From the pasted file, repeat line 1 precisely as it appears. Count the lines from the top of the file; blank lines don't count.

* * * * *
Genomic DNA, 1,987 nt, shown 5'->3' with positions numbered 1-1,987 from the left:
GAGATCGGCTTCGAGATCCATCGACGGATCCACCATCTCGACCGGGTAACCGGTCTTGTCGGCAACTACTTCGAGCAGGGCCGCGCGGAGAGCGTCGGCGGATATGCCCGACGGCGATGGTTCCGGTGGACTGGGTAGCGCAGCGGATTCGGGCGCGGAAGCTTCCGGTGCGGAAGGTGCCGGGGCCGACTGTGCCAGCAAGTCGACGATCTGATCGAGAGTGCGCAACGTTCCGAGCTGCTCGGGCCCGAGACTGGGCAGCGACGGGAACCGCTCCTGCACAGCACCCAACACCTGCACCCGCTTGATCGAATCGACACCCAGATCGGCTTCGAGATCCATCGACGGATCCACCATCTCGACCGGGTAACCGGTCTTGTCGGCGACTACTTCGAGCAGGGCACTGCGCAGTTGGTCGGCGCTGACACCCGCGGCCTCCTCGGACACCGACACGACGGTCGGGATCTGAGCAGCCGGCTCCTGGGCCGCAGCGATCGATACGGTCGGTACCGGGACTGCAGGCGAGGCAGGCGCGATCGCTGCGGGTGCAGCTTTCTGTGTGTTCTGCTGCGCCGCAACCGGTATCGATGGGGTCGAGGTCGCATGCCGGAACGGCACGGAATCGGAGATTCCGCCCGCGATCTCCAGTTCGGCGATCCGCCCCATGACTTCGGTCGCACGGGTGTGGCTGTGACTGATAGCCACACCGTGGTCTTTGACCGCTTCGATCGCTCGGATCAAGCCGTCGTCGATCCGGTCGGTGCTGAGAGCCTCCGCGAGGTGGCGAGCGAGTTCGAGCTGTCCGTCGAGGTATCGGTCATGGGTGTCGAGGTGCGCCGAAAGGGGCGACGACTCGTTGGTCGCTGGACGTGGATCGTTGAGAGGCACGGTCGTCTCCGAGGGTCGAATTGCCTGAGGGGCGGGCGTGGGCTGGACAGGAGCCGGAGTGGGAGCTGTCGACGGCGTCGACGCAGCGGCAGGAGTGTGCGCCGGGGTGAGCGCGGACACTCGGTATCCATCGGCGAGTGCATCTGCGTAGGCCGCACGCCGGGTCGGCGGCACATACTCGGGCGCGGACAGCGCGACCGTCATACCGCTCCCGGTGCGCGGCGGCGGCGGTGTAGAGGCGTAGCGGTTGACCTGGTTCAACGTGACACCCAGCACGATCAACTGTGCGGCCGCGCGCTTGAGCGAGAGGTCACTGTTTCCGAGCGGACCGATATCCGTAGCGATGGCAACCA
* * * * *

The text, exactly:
Genomic DNA, 1,987 nt, shown 5'->3' with positions numbered 1-1,987 from the left: